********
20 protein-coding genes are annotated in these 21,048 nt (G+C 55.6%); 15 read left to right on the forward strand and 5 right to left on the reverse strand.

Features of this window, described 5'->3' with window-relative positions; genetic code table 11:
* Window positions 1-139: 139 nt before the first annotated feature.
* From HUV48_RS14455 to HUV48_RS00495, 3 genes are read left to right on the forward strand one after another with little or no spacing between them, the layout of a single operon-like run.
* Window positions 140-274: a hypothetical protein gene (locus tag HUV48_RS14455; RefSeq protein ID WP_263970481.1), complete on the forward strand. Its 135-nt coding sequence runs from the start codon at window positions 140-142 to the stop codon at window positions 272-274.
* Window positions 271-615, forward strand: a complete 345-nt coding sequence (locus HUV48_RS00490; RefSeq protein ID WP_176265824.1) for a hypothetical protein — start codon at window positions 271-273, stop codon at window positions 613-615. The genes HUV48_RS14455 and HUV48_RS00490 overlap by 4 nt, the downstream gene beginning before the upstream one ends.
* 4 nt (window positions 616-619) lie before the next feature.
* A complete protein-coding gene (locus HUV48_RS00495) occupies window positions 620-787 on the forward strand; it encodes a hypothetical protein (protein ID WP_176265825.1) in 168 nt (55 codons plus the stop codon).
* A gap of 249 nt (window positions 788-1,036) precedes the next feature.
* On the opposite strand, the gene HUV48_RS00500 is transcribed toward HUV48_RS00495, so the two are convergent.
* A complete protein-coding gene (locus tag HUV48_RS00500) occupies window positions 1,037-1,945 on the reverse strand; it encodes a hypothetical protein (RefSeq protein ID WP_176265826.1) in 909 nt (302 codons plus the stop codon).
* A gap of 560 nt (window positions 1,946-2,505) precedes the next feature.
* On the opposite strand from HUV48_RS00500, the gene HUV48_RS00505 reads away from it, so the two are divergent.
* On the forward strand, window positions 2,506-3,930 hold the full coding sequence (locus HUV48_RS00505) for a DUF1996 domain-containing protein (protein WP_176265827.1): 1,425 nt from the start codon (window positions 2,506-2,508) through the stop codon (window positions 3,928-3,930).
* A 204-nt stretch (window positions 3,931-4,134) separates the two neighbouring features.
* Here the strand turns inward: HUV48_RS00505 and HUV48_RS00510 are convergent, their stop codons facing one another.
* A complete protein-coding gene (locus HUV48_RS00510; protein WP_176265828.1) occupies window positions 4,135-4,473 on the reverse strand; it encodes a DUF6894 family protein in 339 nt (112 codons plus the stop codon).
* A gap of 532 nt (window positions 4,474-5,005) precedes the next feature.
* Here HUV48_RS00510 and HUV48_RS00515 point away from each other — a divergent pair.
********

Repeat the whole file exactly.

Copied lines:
20 protein-coding genes are annotated in these 21,048 nt (G+C 55.6%); 15 read left to right on the forward strand and 5 right to left on the reverse strand.

Features of this window, described 5'->3' with window-relative positions; genetic code table 11:
* Window positions 1-139: 139 nt before the first annotated feature.
* From HUV48_RS14455 to HUV48_RS00495, 3 genes are read left to right on the forward strand one after another with little or no spacing between them, the layout of a single operon-like run.
* Window positions 140-274: a hypothetical protein gene (locus tag HUV48_RS14455; RefSeq protein ID WP_263970481.1), complete on the forward strand. Its 135-nt coding sequence runs from the start codon at window positions 140-142 to the stop codon at window positions 272-274.
* Window positions 271-615, forward strand: a complete 345-nt coding sequence (locus HUV48_RS00490; RefSeq protein ID WP_176265824.1) for a hypothetical protein — start codon at window positions 271-273, stop codon at window positions 613-615. The genes HUV48_RS14455 and HUV48_RS00490 overlap by 4 nt, the downstream gene beginning before the upstream one ends.
* 4 nt (window positions 616-619) lie before the next feature.
* A complete protein-coding gene (locus HUV48_RS00495) occupies window positions 620-787 on the forward strand; it encodes a hypothetical protein (protein ID WP_176265825.1) in 168 nt (55 codons plus the stop codon).
* A gap of 249 nt (window positions 788-1,036) precedes the next feature.
* On the opposite strand, the gene HUV48_RS00500 is transcribed toward HUV48_RS00495, so the two are convergent.
* A complete protein-coding gene (locus tag HUV48_RS00500) occupies window positions 1,037-1,945 on the reverse strand; it encodes a hypothetical protein (RefSeq protein ID WP_176265826.1) in 909 nt (302 codons plus the stop codon).
* A gap of 560 nt (window positions 1,946-2,505) precedes the next feature.
* On the opposite strand from HUV48_RS00500, the gene HUV48_RS00505 reads away from it, so the two are divergent.
* On the forward strand, window positions 2,506-3,930 hold the full coding sequence (locus HUV48_RS00505) for a DUF1996 domain-containing protein (protein WP_176265827.1): 1,425 nt from the start codon (window positions 2,506-2,508) through the stop codon (window positions 3,928-3,930).
* A 204-nt stretch (window positions 3,931-4,134) separates the two neighbouring features.
* Here the strand turns inward: HUV48_RS00505 and HUV48_RS00510 are convergent, their stop codons facing one another.
* A complete protein-coding gene (locus HUV48_RS00510; protein WP_176265828.1) occupies window positions 4,135-4,473 on the reverse strand; it encodes a DUF6894 family protein in 339 nt (112 codons plus the stop codon).
* A gap of 532 nt (window positions 4,474-5,005) precedes the next feature.
* Here HUV48_RS00510 and HUV48_RS00515 point away from each other — a divergent pair.